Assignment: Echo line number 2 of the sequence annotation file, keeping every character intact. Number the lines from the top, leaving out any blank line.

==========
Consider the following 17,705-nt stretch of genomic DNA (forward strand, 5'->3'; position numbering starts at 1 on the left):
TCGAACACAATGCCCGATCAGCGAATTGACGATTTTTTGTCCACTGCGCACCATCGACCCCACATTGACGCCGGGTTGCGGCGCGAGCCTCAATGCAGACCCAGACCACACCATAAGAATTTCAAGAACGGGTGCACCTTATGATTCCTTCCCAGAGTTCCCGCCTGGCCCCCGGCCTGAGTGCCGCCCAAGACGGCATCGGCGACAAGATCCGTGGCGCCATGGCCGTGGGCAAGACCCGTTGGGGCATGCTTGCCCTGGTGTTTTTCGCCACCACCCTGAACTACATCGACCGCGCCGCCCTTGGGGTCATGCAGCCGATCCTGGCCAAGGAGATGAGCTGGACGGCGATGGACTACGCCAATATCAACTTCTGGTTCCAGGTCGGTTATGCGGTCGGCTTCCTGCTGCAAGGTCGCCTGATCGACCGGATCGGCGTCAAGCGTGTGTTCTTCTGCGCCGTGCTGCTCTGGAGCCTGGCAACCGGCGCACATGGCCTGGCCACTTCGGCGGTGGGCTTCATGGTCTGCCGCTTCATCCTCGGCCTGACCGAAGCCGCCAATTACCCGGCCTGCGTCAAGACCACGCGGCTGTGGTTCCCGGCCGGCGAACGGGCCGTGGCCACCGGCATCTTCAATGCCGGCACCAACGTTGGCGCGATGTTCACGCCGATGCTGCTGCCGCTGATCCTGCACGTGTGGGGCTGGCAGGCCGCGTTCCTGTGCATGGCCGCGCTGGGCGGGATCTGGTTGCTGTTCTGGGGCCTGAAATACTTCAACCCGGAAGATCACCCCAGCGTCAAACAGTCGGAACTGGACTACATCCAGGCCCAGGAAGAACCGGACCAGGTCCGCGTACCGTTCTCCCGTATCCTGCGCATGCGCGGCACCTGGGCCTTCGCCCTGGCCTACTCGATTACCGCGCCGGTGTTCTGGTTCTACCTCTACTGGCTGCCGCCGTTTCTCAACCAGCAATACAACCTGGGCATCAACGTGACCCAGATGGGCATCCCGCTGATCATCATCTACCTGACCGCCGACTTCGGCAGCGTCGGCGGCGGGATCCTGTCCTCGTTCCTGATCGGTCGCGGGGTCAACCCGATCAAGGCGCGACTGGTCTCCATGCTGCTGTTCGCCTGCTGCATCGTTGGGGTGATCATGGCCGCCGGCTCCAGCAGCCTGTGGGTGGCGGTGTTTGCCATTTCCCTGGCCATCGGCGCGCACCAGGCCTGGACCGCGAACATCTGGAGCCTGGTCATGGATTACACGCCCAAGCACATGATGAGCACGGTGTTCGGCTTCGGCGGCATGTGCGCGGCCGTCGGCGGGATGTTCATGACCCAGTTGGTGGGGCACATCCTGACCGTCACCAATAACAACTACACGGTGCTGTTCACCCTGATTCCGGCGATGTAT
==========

TCGAACACAATGCCCGATCAGCGAATTGACGATTTTTTGTCCACTGCGCACCATCGACCCCACATTGACGCCGGGTTGCGGCGCGAGCCTCAATGCAGACCCAGACCACACCATAAGAATTTCAAGAACGGGTGCACCTTATGATTCCTTCCCAGAGTTCCCGCCTGGCCCCCGGCCTGAGTGCCGCCCAAGACGGCATCGGCGACAAGATCCGTGGCGCCATGGCCGTGGGCAAGACCCGTTGGGGCATGCTTGCCCTGGTGTTTTTCGCCACCACCCTGAACTACATCGACCGCGCCGCCCTTGGGGTCATGCAGCCGATCCTGGCCAAGGAGATGAGCTGGACGGCGATGGACTACGCCAATATCAACTTCTGGTTCCAGGTCGGTTATGCGGTCGGCTTCCTGCTGCAAGGTCGCCTGATCGACCGGATCGGCGTCAAGCGTGTGTTCTTCTGCGCCGTGCTGCTCTGGAGCCTGGCAACCGGCGCACATGGCCTGGCCACTTCGGCGGTGGGCTTCATGGTCTGCCGCTTCATCCTCGGCCTGACCGAAGCCGCCAATTACCCGGCCTGCGTCAAGACCACGCGGCTGTGGTTCCCGGCCGGCGAACGGGCCGTGGCCACCGGCATCTTCAATGCCGGCACCAACGTTGGCGCGATGTTCACGCCGATGCTGCTGCCGCTGATCCTGCACGTGTGGGGCTGGCAGGCCGCGTTCCTGTGCATGGCCGCGCTGGGCGGGATCTGGTTGCTGTTCTGGGGCCTGAAATACTTCAACCCGGAAGATCACCCCAGCGTCAAACAGTCGGAACTGGACTACATCCAGGCCCAGGAAGAACCGGACCAGGTCCGCGTACCGTTCTCCCGTATCCTGCGCATGCGCGGCACCTGGGCCTTCGCCCTGGCCTACTCGATTACCGCGCCGGTGTTCTGGTTCTACCTCTACTGGCTGCCGCCGTTTCTCAACCAGCAATACAACCTGGGCATCAACGTGACCCAGATGGGCATCCCGCTGATCATCATCTACCTGACCGCCGACTTCGGCAGCGTCGGCGGCGGGATCCTGTCCTCGTTCCTGATCGGTCGCGGGGTCAACCCGATCAAGGCGCGACTGGTCTCCATGCTGCTGTTCGCCTGCTGCATCGTTGGGGTGATCATGGCCGCCGGCTCCAGCAGCCTGTGGGTGGCGGTGTTTGCCATTTCCCTGGCCATCGGCGCGCACCAGGCCTGGACCGCGAACATCTGGAGCCTGGTCATGGATTACACGCCCAAGCACATGATGAGCACGGTGTTCGGCTTCGGCGGCATGTGCGCGGCCGTCGGCGGGATGTTCATGACCCAGTTGGTGGGGCACATCCTGACCGTCACCAATAACAACTACACGGTGCTGTTCACCCTGATTCCGGCGATGTAT